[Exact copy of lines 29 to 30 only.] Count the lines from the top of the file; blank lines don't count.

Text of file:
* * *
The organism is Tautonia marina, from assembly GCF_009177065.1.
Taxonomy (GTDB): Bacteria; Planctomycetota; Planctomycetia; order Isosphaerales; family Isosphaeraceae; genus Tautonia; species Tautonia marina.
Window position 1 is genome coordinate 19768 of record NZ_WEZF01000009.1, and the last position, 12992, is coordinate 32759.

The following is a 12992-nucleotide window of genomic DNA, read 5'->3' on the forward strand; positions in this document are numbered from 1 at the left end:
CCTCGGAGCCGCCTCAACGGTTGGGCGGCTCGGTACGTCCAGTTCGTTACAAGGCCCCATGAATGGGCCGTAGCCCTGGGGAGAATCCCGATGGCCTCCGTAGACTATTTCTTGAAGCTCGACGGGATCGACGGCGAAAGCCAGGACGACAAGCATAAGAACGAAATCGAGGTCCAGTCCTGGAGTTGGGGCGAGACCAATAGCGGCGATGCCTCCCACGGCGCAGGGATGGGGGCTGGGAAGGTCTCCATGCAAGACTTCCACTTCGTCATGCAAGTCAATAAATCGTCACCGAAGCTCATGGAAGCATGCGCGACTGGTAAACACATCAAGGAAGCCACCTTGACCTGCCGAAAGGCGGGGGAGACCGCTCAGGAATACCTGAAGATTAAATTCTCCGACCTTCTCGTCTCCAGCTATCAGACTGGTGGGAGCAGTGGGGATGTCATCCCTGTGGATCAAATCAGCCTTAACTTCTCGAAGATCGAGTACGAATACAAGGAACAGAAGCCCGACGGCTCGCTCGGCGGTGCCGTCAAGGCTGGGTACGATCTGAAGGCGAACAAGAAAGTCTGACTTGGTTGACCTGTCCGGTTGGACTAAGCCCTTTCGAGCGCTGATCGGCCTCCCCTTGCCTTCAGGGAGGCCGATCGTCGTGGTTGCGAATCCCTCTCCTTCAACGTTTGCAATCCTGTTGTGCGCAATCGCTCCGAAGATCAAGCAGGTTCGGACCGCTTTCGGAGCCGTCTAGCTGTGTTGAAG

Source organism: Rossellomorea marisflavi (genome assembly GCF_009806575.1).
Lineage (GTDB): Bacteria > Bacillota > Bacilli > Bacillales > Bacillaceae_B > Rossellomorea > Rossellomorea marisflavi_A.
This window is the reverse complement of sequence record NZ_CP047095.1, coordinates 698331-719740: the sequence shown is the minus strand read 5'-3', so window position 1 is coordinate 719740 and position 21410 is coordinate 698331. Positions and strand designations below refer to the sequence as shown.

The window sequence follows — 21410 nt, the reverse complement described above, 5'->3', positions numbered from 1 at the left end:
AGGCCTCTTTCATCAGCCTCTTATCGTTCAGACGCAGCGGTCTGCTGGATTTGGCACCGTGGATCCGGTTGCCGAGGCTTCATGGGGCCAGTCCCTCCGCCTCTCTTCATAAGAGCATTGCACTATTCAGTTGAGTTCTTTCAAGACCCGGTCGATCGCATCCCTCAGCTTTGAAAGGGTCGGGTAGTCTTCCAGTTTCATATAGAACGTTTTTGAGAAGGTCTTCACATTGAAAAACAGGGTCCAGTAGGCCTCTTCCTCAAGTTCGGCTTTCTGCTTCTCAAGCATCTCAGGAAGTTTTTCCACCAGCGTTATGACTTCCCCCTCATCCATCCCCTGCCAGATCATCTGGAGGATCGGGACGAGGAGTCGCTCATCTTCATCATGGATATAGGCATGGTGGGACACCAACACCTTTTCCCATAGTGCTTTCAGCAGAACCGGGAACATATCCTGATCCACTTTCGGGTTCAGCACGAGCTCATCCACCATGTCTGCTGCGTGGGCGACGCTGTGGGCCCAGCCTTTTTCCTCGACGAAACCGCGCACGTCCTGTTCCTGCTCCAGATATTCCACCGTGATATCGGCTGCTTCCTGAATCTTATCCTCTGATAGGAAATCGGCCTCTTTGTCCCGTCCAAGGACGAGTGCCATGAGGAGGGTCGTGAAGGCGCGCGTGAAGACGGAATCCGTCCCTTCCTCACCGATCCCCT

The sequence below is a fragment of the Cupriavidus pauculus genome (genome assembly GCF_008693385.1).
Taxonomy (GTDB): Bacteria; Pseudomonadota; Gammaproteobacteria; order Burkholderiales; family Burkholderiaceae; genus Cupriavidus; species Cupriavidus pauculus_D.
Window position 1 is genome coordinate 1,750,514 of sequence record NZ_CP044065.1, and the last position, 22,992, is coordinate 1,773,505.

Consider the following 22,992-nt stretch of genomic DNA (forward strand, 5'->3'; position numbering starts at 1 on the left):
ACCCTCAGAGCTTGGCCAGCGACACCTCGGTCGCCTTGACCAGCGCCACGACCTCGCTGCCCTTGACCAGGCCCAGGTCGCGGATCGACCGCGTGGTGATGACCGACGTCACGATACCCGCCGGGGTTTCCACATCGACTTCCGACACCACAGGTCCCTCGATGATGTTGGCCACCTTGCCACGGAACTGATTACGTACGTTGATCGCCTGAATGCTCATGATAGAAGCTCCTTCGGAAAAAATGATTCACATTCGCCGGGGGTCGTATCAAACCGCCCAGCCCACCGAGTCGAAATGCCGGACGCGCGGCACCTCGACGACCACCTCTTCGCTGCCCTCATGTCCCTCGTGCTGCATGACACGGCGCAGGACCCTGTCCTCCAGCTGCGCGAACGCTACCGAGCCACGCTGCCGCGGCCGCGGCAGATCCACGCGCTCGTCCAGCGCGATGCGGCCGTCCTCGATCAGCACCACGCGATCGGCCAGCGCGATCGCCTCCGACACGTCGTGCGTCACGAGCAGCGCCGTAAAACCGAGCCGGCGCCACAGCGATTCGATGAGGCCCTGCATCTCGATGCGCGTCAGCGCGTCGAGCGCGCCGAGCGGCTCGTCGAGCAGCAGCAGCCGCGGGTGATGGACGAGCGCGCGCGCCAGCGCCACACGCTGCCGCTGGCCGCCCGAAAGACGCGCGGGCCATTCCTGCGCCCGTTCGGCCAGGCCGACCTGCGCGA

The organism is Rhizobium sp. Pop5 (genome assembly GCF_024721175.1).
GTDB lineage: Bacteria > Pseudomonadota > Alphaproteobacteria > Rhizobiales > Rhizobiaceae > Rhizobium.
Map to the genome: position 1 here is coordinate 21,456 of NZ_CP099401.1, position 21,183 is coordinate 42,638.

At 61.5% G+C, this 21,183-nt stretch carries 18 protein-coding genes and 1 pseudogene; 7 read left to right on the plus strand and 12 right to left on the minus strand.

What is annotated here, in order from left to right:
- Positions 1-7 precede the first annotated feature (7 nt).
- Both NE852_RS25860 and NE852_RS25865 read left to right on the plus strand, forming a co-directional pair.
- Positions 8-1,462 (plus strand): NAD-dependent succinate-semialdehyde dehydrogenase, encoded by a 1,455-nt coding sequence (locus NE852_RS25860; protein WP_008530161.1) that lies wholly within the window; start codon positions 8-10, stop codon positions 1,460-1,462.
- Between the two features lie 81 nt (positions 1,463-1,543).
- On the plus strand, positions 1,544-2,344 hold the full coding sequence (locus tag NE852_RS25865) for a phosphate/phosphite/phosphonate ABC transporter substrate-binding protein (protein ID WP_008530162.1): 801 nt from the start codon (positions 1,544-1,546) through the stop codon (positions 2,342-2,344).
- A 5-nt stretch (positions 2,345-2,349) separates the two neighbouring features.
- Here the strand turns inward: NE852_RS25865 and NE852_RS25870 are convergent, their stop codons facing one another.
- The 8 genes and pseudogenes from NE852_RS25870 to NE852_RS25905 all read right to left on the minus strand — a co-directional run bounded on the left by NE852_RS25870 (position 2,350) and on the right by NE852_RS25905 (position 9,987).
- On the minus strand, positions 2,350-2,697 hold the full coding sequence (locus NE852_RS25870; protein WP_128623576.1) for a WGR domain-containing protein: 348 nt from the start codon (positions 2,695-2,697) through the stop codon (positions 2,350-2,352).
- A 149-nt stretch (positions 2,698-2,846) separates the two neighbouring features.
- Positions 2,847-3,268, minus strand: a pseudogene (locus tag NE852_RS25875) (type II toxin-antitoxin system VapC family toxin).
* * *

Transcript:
- On the minus strand, positions 2,350-2,697 hold the full coding sequence (locus NE852_RS25870; protein WP_128623576.1) for a WGR domain-containing protein: 348 nt from the start codon (positions 2,695-2,697) through the stop codon (positions 2,350-2,352).
- A 149-nt stretch (positions 2,698-2,846) separates the two neighbouring features.